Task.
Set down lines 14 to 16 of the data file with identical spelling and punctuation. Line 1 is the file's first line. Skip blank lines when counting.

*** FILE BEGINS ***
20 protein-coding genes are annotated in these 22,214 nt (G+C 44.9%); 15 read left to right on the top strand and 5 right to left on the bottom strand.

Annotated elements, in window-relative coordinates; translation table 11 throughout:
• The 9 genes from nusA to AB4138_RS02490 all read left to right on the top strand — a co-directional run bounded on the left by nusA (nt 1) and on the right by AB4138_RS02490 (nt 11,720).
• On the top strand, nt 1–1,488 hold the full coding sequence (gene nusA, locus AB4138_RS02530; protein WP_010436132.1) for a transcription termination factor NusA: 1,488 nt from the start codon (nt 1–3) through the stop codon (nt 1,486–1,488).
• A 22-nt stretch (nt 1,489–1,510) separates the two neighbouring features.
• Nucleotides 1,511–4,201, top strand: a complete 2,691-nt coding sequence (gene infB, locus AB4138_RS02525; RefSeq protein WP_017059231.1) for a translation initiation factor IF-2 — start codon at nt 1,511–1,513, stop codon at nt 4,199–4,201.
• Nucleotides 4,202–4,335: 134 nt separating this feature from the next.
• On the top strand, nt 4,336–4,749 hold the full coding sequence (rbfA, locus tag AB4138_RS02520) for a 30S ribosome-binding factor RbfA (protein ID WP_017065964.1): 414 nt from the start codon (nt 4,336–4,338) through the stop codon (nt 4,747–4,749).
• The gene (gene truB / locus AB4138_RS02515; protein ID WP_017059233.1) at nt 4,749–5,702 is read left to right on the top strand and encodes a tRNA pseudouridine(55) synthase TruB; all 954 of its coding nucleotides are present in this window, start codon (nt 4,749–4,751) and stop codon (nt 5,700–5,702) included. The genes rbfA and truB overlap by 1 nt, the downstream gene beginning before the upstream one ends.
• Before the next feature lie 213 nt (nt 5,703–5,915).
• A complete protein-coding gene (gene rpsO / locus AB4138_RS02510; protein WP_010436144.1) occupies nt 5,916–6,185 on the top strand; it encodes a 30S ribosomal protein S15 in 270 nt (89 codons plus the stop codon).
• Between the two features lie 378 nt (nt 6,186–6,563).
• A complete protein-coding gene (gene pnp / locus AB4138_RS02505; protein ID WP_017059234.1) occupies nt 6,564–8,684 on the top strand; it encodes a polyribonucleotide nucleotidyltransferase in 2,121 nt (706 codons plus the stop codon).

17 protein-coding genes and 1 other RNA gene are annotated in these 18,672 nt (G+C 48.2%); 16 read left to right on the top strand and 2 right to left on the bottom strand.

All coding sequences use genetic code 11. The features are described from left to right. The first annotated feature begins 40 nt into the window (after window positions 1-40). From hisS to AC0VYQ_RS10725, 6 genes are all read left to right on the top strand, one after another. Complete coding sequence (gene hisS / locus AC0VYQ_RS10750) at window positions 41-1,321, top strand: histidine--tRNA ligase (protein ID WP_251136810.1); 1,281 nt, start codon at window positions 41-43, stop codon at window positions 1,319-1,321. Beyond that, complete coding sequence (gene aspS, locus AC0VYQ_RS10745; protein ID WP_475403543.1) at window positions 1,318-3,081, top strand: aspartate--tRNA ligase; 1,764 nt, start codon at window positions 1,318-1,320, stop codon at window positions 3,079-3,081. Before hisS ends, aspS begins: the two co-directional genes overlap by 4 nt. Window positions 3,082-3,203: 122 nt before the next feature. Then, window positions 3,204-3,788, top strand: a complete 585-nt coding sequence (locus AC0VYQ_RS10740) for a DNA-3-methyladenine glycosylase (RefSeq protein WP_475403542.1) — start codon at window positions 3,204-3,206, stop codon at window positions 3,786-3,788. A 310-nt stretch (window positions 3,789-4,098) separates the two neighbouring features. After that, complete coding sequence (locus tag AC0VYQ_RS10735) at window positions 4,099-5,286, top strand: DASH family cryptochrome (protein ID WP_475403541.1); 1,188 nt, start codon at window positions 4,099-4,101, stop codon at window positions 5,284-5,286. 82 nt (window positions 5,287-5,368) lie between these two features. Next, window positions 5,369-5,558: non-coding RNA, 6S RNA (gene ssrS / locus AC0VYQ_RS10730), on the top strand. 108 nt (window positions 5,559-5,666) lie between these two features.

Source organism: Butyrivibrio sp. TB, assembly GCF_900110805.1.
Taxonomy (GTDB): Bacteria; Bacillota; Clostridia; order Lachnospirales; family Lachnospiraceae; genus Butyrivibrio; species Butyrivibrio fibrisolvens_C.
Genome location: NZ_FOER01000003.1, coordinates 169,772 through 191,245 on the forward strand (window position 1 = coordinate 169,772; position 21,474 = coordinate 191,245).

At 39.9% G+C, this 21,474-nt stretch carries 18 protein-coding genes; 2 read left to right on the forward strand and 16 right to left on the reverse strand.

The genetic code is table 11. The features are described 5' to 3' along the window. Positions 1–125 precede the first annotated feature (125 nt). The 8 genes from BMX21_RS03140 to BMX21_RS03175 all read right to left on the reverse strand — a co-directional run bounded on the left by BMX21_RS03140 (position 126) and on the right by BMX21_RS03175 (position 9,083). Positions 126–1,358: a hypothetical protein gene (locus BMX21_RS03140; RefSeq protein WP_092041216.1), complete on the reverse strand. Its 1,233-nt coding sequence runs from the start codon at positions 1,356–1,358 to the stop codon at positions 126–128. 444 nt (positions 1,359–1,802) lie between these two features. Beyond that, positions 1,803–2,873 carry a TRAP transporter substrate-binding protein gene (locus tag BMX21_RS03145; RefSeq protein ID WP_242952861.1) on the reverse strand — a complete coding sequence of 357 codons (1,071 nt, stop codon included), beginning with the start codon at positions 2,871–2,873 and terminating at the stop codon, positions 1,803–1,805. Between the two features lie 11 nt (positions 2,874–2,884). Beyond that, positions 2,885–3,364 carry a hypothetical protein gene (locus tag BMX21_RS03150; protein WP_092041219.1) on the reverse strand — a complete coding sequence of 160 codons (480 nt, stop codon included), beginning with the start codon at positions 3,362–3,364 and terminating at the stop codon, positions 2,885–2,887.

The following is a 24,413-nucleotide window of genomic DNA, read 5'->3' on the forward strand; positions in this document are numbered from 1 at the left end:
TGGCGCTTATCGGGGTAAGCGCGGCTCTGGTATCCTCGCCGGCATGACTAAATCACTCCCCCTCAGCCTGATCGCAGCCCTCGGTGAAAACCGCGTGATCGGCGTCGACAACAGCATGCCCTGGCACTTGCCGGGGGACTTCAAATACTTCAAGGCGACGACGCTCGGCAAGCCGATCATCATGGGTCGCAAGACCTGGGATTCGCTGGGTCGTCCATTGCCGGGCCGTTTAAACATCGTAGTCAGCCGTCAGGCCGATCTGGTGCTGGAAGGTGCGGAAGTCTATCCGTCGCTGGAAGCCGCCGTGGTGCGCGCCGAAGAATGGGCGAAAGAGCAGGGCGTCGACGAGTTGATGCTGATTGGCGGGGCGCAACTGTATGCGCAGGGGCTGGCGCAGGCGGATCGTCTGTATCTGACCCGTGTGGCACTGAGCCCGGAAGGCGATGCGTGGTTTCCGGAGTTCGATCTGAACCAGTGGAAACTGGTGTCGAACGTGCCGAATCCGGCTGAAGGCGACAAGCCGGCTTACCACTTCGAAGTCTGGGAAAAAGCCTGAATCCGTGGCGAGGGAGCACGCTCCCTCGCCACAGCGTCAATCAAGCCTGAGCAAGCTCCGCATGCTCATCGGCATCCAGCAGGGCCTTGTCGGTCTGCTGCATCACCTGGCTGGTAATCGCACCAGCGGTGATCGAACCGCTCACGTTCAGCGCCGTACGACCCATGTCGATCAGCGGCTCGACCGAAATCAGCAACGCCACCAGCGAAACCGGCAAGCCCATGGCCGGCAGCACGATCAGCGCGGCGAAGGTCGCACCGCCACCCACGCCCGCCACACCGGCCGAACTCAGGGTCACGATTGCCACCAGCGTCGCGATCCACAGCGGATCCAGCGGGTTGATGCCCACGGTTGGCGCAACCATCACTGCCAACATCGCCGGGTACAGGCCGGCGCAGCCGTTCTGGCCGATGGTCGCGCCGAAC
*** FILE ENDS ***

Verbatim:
17 protein-coding genes and 1 other RNA gene are annotated in these 18,672 nt (G+C 48.2%); 16 read left to right on the top strand and 2 right to left on the bottom strand.

All coding sequences use genetic code 11. The features are described from left to right. The first annotated feature begins 40 nt into the window (after window positions 1-40). From hisS to AC0VYQ_RS10725, 6 genes are all read left to right on the top strand, one after another. Complete coding sequence (gene hisS / locus AC0VYQ_RS10750) at window positions 41-1,321, top strand: histidine--tRNA ligase (protein ID WP_251136810.1); 1,281 nt, start codon at window positions 41-43, stop codon at window positions 1,319-1,321. Beyond that, complete coding sequence (gene aspS, locus AC0VYQ_RS10745; protein ID WP_475403543.1) at window positions 1,318-3,081, top strand: aspartate--tRNA ligase; 1,764 nt, start codon at window positions 1,318-1,320, stop codon at window positions 3,079-3,081. Before hisS ends, aspS begins: the two co-directional genes overlap by 4 nt. Window positions 3,082-3,203: 122 nt before the next feature. Then, window positions 3,204-3,788, top strand: a complete 585-nt coding sequence (locus AC0VYQ_RS10740) for a DNA-3-methyladenine glycosylase (RefSeq protein WP_475403542.1) — start codon at window positions 3,204-3,206, stop codon at window positions 3,786-3,788. A 310-nt stretch (window positions 3,789-4,098) separates the two neighbouring features. After that, complete coding sequence (locus tag AC0VYQ_RS10735) at window positions 4,099-5,286, top strand: DASH family cryptochrome (protein ID WP_475403541.1); 1,188 nt, start codon at window positions 4,099-4,101, stop codon at window positions 5,284-5,286. 82 nt (window positions 5,287-5,368) lie between these two features. Next, window positions 5,369-5,558: non-coding RNA, 6S RNA (gene ssrS / locus AC0VYQ_RS10730), on the top strand. 108 nt (window positions 5,559-5,666) lie between these two features.

Source organism: Butyrivibrio sp. TB, assembly GCF_900110805.1.